New AI Tells You If Your Screenplay Would Succeed as a Movie

Scriptbook can scan a screenplay and churn out a detailed analysis of a movie in just minutes. It can do a character analysis and identify emotions and protagonists but also predict ratings, target audience, and box office earnings.

A box office at a movie theater.

Image via Getty/Jeff Greenberg

A box office at a movie theater.

Technology already infiltrated every aspect of human life, so it’s only a matter of time before newer, more advanced techniques begin to dominate. Artificial intelligence is certainly having a moment: it has so far wedged itself in the world of Game of Thrones predictions, medicine, and even porn. The latest proposal is called Scriptbook, an AI that can analyze screenplays and identify which movies will do well at a box office, thereby saving studios from banking duds, Variety reports.  

“If Sony had used our system they could have eliminated 22 movies that failed financially” from 2015 to 2017, said Scriptbook founder Nadira Azermai. In a presentation at the Karlovy Vary International Film Festival, Azermai quantified just how helpful his AI could’ve been for Sony: the software retroactively identified 22 out of 32 Sony movies that lost money in that two-year period in which Sony released 62 movies total. 

The software is already up and running. Users can upload a PDF of a screenplay and, just minutes later, receive an analysis of the potential movie, including a prediction of the MPAA rating, the target audience (which is broken down by gender and race) and a character analysis that detects protagonists and antagonists and character emotions. The software also makes box office predictions.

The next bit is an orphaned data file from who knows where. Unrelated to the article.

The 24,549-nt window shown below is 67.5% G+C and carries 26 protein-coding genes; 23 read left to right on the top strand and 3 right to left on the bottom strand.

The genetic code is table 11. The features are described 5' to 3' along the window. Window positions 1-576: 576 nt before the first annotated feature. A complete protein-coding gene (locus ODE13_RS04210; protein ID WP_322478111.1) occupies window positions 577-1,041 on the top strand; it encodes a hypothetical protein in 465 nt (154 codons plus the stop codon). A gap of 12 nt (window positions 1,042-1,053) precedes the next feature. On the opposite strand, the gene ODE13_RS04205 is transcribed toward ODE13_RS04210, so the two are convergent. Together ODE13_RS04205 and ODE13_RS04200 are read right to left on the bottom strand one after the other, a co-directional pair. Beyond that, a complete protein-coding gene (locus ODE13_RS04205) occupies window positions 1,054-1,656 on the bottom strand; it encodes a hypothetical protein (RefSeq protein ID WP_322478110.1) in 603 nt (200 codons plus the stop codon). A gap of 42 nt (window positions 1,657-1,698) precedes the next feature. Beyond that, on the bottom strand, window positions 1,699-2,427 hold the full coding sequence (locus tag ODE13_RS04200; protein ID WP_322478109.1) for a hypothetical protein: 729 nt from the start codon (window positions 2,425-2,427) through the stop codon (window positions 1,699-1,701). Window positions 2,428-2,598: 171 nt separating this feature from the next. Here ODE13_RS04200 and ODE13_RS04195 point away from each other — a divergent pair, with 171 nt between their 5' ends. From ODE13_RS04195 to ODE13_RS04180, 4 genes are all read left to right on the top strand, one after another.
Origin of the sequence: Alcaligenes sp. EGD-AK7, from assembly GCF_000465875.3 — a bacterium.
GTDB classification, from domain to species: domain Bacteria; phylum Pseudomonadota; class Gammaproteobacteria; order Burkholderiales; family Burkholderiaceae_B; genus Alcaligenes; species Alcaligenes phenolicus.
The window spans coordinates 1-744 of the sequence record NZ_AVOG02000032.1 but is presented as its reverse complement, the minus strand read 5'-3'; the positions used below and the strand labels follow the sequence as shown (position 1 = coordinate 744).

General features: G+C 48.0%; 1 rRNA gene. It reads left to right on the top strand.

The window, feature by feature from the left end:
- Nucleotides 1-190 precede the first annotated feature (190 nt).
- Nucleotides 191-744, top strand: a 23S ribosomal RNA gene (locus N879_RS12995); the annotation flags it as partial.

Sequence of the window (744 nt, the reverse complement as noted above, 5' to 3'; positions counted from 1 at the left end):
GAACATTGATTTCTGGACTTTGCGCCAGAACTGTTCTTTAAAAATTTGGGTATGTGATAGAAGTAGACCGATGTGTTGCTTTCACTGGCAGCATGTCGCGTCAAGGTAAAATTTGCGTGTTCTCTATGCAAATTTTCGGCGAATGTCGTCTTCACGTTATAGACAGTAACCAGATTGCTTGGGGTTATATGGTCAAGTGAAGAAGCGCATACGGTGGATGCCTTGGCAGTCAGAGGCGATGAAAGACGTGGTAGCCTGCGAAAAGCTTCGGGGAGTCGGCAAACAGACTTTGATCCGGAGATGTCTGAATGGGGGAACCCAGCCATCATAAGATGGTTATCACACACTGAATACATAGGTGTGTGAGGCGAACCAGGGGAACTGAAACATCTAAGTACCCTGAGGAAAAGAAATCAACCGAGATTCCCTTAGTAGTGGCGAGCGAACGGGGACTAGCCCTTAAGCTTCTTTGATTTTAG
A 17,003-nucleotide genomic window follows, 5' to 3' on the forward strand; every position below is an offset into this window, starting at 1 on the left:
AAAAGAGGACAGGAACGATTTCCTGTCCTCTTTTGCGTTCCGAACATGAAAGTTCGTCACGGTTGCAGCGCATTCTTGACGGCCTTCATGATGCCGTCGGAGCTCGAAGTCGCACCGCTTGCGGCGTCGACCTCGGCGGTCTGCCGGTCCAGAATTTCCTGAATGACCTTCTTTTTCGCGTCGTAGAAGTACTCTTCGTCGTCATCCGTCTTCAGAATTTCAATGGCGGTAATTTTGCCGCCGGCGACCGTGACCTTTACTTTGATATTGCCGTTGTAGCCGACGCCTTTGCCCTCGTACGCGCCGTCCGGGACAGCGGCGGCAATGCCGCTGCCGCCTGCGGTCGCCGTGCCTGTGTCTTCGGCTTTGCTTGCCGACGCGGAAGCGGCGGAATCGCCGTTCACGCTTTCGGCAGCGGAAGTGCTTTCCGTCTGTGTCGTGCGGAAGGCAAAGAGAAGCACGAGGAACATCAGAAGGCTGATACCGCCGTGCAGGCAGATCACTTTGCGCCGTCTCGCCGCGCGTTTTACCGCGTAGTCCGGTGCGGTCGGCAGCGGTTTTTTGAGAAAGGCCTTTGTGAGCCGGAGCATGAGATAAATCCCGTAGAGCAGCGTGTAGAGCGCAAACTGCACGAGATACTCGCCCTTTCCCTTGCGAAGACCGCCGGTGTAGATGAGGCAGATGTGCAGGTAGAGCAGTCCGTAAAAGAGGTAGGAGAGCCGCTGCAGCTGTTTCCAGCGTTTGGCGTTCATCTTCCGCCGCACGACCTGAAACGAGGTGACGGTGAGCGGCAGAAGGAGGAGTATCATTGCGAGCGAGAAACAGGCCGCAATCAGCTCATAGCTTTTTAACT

“[Distributors] now rely on subjective decision-making, reading the script and going with what their gut says,” Azermai says. “But we want to mitigate the risk by adding objective parameters that will tell them far more. Expertise means a lot but it’s important to back it with metrics.”

In addition to helping reduce risk, the objective nature of the tech can help in other ways, too. Namely: gender parity. The software can determine whether a movie passes the Bechdel test (if at least two female characters have a conversation that is not about a man.) It can also count the number of dialogs that a script has between two men, between two women, and between males and females. 

Of course, many might be hesitant to inject such technology into a medium that is seen as an art form and therefore entirely subjective. Critics might argue that relying on software stifles creativity. Plus, there are plenty of examples of movies that didn’t make the intended profit but still contributed to culture in significant ways, often becoming popular decades after their release date. 

Of course, Azermai disagrees. “ScriptBook’s AI will just kick out movies that follow certain formulas,” he explains. “It’s very good at picking out artistic movies that do well financially.”

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